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TOYOTA might be reeling from the recall of almost 8 million cars internationally, but yesterday in Port Melbourne, the car maker's local operations launched Australia's first locally built, petrol-electric car - the Hybrid Camry.

From $36,990, plus on-road costs, it costs $7000 more than the cheapest Camry. On Toyota's figures, motorists would need to own the car for almost a decade before the premium price is recovered in fuel savings.

Under the familiar Camry panels lurks an electric motor, a suitcase-sized 244-cell nickel metal hydride battery pack, mated to a 2.4-litre petrol four-cylinder engine. The car can run on battery-electric power alone for short distances before the petrol engine teams to provide extra power, range and recharging.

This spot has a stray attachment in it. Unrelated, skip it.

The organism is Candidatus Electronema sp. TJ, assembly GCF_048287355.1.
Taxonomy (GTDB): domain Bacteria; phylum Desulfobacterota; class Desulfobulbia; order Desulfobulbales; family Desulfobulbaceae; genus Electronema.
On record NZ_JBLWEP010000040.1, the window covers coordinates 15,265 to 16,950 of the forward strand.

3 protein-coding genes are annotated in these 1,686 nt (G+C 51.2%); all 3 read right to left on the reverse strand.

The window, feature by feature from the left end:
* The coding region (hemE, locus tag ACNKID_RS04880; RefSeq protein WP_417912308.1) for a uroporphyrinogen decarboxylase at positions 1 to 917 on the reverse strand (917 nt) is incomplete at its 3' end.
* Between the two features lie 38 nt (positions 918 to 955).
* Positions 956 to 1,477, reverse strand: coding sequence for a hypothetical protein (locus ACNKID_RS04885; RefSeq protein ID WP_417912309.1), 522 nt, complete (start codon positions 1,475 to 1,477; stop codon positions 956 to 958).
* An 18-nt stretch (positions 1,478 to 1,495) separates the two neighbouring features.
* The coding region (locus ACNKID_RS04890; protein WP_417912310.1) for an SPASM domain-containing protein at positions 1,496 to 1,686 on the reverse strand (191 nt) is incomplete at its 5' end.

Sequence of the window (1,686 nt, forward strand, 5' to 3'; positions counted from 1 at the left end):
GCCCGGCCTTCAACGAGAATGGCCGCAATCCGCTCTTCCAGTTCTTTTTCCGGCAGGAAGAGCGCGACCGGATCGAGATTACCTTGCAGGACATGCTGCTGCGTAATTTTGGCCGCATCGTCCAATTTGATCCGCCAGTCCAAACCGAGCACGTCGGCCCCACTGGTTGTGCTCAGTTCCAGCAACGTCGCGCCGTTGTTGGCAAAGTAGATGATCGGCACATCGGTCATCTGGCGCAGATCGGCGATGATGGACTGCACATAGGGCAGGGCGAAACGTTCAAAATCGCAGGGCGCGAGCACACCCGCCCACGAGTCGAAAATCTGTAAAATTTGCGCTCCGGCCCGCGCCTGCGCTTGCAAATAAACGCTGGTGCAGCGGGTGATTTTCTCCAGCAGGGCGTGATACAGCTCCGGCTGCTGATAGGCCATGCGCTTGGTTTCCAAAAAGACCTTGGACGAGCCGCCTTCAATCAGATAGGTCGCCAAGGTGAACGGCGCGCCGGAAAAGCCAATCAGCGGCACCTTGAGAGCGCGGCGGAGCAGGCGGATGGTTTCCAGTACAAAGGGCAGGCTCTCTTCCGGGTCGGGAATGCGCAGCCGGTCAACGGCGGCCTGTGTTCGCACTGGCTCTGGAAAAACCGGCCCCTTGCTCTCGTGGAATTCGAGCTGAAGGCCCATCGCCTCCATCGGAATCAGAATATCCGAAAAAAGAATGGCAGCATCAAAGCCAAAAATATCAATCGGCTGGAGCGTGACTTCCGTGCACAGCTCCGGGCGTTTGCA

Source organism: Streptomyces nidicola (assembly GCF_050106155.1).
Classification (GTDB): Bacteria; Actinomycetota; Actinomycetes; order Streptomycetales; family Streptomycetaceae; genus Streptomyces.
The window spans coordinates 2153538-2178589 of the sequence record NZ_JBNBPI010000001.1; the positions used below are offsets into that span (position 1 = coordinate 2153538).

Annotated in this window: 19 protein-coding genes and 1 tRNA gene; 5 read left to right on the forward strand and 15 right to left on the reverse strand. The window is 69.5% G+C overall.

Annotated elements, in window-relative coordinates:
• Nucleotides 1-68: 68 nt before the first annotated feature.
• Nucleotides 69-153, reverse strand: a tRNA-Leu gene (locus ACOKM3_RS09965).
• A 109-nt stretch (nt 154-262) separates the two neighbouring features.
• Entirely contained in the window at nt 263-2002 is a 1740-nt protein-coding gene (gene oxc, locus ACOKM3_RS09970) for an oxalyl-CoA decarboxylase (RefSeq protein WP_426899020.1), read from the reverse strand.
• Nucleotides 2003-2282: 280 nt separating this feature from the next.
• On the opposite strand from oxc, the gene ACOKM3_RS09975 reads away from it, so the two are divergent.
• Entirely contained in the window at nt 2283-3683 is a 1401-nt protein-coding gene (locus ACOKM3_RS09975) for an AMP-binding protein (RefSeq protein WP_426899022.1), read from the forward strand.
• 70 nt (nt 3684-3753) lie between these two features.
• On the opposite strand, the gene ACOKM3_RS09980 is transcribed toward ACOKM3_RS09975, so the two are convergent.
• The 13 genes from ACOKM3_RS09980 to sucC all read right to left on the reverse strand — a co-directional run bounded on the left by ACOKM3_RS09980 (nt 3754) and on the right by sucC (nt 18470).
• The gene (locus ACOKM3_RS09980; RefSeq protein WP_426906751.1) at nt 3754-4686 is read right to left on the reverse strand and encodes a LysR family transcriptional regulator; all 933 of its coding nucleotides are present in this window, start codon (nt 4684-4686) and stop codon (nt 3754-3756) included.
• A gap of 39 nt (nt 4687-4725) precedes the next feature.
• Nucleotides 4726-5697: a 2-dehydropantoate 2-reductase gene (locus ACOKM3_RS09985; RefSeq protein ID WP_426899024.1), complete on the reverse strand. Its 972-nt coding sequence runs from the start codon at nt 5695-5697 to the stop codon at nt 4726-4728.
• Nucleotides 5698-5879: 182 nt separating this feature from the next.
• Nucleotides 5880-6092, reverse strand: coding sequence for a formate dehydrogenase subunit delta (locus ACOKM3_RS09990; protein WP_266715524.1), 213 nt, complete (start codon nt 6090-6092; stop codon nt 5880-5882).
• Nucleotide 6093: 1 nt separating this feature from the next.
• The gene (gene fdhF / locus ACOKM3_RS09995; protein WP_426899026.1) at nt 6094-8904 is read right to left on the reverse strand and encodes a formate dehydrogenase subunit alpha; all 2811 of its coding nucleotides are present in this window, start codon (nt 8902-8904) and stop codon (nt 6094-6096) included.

The electrical boost means Toyota's hybrid Camry sips just six litres of fuel per 100 kilometres on the official combined cycle, and is the most fuel-efficient car made in Australia.

The car's carbon dioxide emissions are similarly low, at 142 grams of carbon dioxide per kilometre, compared with a regular automatic Camry that pumps out 208 grams per kilometre.

Fuel consumption is about a third less than Holden's Commodore (9.3 litres) and Ford's Falcon (9.9 litres). Consumption is even less than some small cars, such as the highest-selling small car, the Mazda3 (7.9 litres), and even Toyota's own Corolla (7.3 litres).

source: theage

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